Chuck Hagel is not someone I’d pick to be in a position of power. He’s a conservative Republican, a military guy who volunteered to fight in Vietnam. According to Forbes, during Hagel’s tenure representing Nebraska in the Senate, “he favored school prayer, missile defense and drilling in Alaska, while opposing abortion, same-sex marriage and limits on assault guns. He voted in favor of every defense authorization bill that came up during the dozen years he served, while opposing extension of Medicare benefits to prescription drugs. Such stances earned him a lifetime rating of 84% percent from the American Conservative Union….”
Granted, we’re talking about defense secretary, not someone responsible for domestic policy, so the most important consideration for me is not the nominee’s stance on social issues, but his or her willingness to prevent wars. If we assume this person has to have been a member of Congress, I’d start with Barbara Lee or Dennis Kucinich, not Chuck Hagel.
But that isn’t the choice we face. The alternatives to Hagel won’t be the heroic Oakland congresswoman or the committed advocate of a Department of Peace; they’ll be military bureaucrats who have never said a word outside their respective bosses’ talking-point boxes. At the end of the day, this isn’t about Hagel versus any other candidate; this is about what President Obama is signaling by nominating him as secretary of defense—and about the political forces arrayed against him.
Hagel’s nomination engendered bitter, angry opposition from the moment it was floated as a trial balloon in December. That Obama went ahead with it despite repeated threats that Hagel would never be confirmed by the Senate is a good sign that—at least on some critical foreign policy issues—the president is not prepared to allow either the Israel lobby or the hard-core neoconservatives to decide his choice.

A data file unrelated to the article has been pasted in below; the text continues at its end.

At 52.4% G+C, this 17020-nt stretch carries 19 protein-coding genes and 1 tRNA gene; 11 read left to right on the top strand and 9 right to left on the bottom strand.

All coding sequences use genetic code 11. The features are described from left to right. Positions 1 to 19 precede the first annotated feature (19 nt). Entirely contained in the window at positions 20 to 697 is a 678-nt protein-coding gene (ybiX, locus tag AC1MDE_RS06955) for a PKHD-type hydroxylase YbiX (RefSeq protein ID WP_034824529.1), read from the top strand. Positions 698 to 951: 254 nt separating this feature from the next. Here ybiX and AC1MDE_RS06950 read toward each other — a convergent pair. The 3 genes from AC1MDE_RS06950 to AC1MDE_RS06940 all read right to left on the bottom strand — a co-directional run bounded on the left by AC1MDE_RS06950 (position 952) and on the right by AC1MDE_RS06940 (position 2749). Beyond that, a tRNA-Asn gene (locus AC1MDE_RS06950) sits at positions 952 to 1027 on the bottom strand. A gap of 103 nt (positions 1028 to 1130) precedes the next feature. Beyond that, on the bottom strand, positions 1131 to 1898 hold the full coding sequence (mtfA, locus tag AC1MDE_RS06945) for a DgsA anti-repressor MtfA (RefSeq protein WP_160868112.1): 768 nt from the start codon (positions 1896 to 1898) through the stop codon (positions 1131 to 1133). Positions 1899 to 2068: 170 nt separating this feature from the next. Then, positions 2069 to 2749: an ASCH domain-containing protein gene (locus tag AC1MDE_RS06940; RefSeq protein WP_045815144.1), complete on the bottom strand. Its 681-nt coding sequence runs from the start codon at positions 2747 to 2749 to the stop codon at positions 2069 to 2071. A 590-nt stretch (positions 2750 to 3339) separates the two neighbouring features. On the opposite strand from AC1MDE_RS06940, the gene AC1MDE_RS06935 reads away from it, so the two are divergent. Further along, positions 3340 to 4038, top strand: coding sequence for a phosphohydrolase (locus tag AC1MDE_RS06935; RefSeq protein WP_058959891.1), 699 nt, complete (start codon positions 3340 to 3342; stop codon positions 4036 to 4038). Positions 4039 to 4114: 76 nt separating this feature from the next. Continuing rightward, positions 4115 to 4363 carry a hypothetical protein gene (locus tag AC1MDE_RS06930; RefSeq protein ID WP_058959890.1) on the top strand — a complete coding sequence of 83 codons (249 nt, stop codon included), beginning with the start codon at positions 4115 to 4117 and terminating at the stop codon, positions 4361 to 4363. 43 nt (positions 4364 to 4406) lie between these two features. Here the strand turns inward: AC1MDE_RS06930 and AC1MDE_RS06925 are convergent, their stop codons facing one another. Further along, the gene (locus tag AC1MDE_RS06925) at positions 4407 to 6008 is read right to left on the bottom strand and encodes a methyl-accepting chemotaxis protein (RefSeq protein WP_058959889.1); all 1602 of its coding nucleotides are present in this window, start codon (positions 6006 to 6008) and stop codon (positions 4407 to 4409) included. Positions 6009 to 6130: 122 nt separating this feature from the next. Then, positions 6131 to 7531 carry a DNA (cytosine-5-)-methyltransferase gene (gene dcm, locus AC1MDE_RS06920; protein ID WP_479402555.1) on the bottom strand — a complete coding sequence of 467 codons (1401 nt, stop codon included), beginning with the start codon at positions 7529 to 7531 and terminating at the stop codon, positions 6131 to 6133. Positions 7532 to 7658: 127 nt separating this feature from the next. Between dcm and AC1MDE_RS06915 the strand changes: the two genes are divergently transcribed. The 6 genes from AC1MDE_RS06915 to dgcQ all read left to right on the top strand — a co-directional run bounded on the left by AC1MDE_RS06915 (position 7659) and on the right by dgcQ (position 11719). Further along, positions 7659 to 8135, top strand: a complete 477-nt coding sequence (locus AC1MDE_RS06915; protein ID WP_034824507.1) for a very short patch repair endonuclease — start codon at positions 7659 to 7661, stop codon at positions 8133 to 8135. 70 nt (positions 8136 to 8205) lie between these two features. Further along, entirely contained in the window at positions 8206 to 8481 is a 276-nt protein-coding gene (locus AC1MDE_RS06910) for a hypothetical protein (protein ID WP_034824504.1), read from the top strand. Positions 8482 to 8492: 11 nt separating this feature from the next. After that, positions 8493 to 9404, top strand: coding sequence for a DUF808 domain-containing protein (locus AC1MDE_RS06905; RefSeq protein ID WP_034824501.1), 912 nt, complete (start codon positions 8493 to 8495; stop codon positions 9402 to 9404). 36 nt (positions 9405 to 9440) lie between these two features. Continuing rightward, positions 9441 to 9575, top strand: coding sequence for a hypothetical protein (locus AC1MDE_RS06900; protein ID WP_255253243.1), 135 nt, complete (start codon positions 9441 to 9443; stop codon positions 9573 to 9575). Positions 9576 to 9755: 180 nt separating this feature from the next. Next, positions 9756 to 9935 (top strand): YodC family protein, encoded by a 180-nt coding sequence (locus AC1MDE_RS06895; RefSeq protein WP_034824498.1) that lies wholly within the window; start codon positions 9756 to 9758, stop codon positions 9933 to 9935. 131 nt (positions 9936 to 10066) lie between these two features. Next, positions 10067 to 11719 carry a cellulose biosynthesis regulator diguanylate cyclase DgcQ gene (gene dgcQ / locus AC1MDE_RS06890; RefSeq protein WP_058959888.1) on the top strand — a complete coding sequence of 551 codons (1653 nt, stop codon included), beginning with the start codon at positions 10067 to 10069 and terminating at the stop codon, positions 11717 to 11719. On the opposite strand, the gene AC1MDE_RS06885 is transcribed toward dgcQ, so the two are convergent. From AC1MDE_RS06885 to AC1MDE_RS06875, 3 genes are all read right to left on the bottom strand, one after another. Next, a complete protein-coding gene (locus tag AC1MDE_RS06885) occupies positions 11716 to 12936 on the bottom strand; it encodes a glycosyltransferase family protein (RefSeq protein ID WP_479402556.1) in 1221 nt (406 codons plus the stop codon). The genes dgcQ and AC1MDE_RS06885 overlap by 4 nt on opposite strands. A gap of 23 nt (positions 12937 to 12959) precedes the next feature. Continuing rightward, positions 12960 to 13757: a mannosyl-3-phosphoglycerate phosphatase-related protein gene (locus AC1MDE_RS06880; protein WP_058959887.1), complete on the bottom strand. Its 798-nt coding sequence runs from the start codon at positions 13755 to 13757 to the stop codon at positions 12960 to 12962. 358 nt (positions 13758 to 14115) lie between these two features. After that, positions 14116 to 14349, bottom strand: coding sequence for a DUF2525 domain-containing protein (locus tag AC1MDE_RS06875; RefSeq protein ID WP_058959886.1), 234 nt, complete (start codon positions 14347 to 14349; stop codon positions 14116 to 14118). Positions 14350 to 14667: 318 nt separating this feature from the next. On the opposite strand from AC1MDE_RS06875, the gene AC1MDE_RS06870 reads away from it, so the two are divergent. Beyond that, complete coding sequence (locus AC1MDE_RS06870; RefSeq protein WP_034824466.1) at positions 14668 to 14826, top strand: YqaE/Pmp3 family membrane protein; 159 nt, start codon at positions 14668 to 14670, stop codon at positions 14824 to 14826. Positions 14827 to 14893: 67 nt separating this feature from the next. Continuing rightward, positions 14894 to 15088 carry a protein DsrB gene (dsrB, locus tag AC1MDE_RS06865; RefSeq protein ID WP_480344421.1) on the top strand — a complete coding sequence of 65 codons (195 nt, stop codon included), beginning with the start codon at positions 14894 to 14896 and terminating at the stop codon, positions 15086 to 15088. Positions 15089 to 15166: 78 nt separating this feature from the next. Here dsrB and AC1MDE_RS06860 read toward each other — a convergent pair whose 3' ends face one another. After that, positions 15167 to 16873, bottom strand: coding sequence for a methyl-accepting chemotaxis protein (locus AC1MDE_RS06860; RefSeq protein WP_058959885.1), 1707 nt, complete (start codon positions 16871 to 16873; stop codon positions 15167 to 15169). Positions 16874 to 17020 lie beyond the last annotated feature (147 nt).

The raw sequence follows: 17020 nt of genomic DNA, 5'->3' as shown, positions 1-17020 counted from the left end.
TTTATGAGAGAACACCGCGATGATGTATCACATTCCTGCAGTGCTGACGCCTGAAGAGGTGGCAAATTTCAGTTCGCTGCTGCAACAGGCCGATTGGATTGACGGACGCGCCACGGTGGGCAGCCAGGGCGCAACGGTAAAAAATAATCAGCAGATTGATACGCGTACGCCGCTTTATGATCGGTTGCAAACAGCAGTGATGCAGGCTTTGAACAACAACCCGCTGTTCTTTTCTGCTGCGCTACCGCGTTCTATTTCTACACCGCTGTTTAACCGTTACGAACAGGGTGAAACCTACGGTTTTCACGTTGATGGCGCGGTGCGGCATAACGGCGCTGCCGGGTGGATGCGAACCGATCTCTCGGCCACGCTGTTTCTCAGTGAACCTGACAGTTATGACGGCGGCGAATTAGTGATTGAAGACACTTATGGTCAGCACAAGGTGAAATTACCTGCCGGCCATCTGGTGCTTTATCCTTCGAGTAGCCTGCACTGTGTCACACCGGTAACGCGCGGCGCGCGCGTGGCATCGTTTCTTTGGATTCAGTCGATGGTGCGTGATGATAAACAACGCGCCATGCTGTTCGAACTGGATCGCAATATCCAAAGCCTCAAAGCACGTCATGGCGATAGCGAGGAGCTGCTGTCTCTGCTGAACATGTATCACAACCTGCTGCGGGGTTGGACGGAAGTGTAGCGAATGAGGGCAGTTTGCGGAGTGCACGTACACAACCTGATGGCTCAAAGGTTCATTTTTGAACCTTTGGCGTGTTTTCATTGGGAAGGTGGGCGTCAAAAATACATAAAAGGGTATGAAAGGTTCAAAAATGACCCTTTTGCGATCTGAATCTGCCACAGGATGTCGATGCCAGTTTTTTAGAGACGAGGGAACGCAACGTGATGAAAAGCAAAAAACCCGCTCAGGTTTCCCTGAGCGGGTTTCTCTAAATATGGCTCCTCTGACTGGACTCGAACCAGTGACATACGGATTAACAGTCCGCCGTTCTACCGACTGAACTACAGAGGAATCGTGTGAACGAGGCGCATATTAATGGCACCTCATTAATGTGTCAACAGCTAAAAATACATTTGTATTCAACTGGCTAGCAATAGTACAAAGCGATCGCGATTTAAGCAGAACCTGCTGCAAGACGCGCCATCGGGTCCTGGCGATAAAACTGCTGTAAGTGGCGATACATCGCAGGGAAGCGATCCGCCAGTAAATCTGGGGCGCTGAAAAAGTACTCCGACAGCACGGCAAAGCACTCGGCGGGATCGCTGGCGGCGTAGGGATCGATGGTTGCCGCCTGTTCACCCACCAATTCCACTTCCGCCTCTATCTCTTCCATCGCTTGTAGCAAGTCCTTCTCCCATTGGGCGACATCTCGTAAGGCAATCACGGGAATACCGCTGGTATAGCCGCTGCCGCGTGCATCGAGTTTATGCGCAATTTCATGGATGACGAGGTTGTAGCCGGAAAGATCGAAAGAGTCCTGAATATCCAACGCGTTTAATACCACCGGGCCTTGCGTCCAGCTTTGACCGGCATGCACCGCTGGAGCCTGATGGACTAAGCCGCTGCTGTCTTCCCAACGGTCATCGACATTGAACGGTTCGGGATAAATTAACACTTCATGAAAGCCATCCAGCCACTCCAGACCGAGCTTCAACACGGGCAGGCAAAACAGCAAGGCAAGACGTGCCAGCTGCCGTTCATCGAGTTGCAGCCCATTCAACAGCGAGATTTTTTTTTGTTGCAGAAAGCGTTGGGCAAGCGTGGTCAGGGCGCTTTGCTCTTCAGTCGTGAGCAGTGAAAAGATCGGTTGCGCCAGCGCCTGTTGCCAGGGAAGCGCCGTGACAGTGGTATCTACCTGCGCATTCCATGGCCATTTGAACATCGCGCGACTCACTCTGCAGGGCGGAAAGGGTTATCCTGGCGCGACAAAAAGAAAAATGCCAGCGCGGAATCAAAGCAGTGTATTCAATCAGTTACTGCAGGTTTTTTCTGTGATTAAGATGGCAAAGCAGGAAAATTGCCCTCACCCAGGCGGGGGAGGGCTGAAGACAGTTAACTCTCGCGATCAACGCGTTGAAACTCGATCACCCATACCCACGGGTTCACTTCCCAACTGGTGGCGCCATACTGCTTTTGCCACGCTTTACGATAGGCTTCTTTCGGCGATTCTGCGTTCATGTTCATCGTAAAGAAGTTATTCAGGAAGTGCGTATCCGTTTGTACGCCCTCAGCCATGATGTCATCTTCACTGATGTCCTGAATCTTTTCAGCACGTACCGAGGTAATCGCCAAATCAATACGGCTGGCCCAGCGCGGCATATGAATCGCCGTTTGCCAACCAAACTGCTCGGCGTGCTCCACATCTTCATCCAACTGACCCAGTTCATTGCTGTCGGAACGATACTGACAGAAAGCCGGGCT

The opposition came from both of these distinct but overlapping Washington cohorts. Pro-Israel forces are outraged that President Obama would appoint someone who once had the temerity to warn that the lobby “intimidates a lot of people” in Washington. Of course Hagel should have probably used the term “Israel lobby” rather than his sloppy “Jewish lobby” label, which ignored the huge influence of right-wing Christian Zionism—and Hagel himself apologized for the careless phrasing. But whatever the language, it’s a significant exposé of the perceived power of this lobby—so much so that AIPAC, its most authoritative component, refrained from criticizing Hagel as soon as the nomination became official, leaving the most extremist elements, such as the Emergency Committee for Israel, to continue the public attacks.
We should be clear: Hagel is no supporter of a just solution to the Palestine-Israel conflict based on human rights, international law and equality for all. He told Haaretz that a solution “should not include any compromise regarding Israel’s Jewish identity.” That’s code for accepting Israel’s two-tiered legal system, which privileges Jewish over non-Jewish citizens and denies Palestinians crucial rights available only to Jews. But again, we aren’t looking at a choice between a supporter of international law and an uncritical supporter of Israel—so the possibility of a defense secretary who acknowledges the danger of putting Israeli interests above those of the United States and is willing to challenge the Israel lobby is a pretty interesting development. (If Obama also saw the nomination as a chance to pay back Israeli Prime Minister Benjamin Netanyahu for his all but official endorsement of Mitt Romney last year, that’s likely just a bonus.)